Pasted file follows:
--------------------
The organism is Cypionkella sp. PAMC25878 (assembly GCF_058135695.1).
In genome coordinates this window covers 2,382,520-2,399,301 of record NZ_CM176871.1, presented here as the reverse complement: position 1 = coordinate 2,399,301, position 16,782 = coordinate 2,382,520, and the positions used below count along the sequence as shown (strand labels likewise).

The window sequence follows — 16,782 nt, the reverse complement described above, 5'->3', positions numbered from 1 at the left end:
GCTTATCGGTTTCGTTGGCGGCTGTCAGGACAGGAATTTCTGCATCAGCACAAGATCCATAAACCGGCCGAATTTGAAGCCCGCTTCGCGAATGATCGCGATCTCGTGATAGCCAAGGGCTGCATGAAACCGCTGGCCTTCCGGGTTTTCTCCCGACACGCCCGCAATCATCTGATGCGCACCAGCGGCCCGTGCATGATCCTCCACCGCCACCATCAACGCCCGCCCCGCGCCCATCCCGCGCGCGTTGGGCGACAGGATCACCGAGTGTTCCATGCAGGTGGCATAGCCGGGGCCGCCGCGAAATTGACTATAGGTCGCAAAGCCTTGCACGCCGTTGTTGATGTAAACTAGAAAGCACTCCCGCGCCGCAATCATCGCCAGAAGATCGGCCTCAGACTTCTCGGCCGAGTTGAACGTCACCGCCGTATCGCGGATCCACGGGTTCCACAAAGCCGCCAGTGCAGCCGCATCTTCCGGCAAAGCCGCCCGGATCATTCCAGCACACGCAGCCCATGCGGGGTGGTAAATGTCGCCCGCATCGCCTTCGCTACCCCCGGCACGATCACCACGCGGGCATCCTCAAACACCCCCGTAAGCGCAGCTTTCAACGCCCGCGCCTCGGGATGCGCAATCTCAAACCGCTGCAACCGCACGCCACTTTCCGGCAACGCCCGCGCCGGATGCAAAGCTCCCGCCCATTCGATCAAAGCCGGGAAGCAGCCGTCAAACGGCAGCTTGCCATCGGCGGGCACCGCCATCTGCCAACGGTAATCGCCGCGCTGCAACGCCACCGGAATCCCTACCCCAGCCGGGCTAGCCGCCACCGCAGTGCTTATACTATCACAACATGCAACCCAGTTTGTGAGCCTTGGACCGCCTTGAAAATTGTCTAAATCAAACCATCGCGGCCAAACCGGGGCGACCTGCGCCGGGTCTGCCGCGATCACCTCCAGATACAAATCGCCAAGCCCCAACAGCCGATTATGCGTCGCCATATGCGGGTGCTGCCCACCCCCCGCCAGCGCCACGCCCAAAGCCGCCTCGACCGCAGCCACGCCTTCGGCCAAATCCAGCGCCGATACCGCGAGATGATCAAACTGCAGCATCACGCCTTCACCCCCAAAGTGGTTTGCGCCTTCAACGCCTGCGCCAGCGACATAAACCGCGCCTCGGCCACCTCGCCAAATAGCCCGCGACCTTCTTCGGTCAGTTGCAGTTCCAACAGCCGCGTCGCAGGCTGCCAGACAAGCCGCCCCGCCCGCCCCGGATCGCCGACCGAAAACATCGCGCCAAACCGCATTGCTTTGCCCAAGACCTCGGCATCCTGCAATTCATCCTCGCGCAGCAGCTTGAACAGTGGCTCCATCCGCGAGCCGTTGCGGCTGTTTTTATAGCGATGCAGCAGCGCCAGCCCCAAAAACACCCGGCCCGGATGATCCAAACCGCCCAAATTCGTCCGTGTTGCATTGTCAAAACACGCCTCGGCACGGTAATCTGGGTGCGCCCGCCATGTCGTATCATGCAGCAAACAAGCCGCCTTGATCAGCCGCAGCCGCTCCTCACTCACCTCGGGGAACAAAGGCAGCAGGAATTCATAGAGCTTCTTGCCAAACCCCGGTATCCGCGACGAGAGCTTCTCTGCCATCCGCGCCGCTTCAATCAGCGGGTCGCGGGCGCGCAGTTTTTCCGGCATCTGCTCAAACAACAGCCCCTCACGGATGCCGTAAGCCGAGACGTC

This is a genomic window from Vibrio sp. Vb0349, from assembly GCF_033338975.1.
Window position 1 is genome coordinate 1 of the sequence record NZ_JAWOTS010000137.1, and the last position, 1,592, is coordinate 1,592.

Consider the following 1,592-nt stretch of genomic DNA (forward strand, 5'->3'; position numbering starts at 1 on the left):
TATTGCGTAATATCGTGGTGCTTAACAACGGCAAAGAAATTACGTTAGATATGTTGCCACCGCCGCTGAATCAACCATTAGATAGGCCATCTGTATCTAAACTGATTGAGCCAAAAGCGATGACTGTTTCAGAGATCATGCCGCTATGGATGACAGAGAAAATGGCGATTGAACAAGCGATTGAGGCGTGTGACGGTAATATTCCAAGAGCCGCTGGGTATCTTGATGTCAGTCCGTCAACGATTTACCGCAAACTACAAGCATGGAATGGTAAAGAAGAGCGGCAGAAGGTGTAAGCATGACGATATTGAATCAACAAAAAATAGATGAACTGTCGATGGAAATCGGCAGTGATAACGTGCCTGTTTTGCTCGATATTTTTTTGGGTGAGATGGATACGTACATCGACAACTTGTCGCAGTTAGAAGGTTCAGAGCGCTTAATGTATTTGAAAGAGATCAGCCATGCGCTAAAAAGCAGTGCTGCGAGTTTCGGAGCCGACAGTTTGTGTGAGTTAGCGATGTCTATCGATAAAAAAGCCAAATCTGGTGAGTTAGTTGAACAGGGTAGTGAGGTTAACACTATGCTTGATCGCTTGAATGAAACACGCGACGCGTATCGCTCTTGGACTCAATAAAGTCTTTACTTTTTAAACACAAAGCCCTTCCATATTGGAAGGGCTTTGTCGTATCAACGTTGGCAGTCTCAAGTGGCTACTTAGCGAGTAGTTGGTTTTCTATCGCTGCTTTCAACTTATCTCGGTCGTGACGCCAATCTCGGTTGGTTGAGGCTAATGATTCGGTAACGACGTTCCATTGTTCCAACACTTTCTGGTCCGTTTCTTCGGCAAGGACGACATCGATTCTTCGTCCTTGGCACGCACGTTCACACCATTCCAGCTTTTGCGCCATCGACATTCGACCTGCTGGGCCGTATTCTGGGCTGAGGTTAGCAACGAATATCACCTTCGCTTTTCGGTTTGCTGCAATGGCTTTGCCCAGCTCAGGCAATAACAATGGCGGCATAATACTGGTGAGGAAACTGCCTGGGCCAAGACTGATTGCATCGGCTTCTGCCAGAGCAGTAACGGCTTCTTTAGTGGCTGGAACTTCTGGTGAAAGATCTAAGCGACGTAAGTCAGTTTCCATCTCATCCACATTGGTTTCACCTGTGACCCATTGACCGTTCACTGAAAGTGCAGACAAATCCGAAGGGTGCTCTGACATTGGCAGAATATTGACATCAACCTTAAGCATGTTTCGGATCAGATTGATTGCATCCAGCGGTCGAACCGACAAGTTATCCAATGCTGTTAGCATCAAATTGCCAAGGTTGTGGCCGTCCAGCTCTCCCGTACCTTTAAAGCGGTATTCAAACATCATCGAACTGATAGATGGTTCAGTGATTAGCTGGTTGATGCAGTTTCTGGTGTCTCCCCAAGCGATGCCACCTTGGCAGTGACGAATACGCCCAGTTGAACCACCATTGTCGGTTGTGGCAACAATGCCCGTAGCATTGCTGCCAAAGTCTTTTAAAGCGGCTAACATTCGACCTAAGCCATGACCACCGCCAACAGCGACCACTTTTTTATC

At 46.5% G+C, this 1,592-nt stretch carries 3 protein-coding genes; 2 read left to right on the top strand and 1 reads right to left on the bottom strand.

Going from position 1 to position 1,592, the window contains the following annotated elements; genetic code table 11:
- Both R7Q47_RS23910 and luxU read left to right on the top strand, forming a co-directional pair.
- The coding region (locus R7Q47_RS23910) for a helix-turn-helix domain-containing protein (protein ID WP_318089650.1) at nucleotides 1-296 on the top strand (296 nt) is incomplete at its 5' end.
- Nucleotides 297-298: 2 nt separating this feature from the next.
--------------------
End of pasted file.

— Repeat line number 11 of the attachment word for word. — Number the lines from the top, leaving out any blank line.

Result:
- Both R7Q47_RS23910 and luxU read left to right on the top strand, forming a co-directional pair.